Mandil says despite the curfew, Khartoum itself is starting to return to normal, with only Omdurman still off-limits.

[Nichola Mandil]: “From eastern Sudan, Port Sudan and Kassala, people are coming to Khartoum by bus. From Gezira, Madeni and from El-Obeid the movement is fine. Only movement is restricted in Omdurman and also in some areas from Khartoum-North. But otherwise in different areas the markets are opened, but only to enter Omdurman is not possible at all and from Omdurman to enter Khartoum is not possible.”

Mandil quotes Governor Al-Mutasi asking citizens in the capital to respect the curfew and report what the governor called “suspicious movements.”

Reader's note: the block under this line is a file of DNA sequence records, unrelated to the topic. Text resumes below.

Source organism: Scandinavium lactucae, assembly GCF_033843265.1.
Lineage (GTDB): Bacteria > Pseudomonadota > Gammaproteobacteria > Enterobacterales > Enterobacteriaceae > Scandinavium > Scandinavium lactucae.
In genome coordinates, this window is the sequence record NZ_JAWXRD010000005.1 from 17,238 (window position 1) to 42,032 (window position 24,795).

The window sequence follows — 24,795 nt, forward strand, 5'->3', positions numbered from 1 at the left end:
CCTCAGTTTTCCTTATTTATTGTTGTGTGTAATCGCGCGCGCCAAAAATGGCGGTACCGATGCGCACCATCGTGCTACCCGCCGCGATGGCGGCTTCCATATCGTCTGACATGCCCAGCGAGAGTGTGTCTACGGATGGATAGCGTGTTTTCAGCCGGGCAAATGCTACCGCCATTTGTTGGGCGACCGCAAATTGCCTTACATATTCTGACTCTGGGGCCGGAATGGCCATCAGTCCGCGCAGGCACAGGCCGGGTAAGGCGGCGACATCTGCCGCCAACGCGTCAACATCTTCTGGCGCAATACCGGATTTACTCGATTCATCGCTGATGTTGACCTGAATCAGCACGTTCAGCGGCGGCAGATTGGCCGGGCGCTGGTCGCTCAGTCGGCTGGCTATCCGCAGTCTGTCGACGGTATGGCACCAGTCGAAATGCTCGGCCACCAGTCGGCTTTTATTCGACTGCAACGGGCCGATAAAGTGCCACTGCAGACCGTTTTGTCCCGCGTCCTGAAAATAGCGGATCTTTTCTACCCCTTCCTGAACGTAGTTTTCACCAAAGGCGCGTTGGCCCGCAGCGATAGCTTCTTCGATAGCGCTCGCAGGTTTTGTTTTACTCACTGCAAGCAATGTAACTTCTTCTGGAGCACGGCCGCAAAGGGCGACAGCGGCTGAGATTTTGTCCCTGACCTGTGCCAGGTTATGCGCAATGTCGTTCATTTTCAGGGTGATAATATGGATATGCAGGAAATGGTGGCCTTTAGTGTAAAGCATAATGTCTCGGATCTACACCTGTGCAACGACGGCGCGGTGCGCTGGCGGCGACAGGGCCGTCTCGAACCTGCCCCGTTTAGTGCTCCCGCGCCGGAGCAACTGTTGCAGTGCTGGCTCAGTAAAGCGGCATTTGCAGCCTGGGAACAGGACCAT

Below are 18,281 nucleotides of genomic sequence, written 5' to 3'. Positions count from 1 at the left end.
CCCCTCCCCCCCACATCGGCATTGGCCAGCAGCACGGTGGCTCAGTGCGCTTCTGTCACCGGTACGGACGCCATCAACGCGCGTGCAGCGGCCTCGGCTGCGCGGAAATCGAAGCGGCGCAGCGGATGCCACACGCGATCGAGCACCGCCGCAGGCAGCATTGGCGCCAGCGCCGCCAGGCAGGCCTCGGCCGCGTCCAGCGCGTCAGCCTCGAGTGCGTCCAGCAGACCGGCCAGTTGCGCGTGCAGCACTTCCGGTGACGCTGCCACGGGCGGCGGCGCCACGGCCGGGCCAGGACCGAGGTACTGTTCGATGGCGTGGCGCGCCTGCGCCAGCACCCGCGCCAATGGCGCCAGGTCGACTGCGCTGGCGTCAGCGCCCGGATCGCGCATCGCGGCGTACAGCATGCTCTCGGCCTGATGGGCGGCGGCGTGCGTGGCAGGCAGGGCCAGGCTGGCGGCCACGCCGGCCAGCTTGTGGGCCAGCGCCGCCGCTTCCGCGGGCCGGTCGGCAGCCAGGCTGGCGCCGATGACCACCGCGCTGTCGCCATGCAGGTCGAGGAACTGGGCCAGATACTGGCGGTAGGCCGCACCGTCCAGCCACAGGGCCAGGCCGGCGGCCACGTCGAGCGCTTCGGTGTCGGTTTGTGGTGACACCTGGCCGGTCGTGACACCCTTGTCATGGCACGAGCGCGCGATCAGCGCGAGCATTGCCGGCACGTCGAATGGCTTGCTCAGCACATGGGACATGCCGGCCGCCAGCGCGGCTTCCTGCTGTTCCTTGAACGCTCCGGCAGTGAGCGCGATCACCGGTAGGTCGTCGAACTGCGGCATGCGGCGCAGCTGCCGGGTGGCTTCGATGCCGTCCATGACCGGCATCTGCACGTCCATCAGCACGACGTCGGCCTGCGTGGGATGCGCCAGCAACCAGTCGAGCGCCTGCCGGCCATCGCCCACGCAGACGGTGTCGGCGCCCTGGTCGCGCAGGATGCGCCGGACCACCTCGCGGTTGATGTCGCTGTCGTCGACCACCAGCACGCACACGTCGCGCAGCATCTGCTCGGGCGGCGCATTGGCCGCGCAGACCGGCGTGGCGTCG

Meanwhile, Sudan Television is quoting sources within the Sudan Armed Forces as saying they will pay 250 million Sudanese pounds for any information that leads to the capture or death of JEM leader, Dr. Khalil Ibrahim.

On Sunday, Dr. Ibrahim told the BBC that he was in Khartoum and was headed to the Republican Palace in order to topple the Sudan government, but the Sudan Armed Forces says it has repulsed and chased the movement away from the capital. Early Monday morning there were some reports that Dr. Ibrahim has now been captured, but this could not be confirmed.

Some eyewitnesses in Khartoum told Sudan Radio Service on Sunday said that they saw many dead bodies lying on the streets in Omdurman and vehicles apparently belonging to JEM were destroyed and burning.

The eyewitnesses also said that they saw JEM soldiers moving all over Omdurman, especially around Suk Libya and even up to Suk Al-Shabi.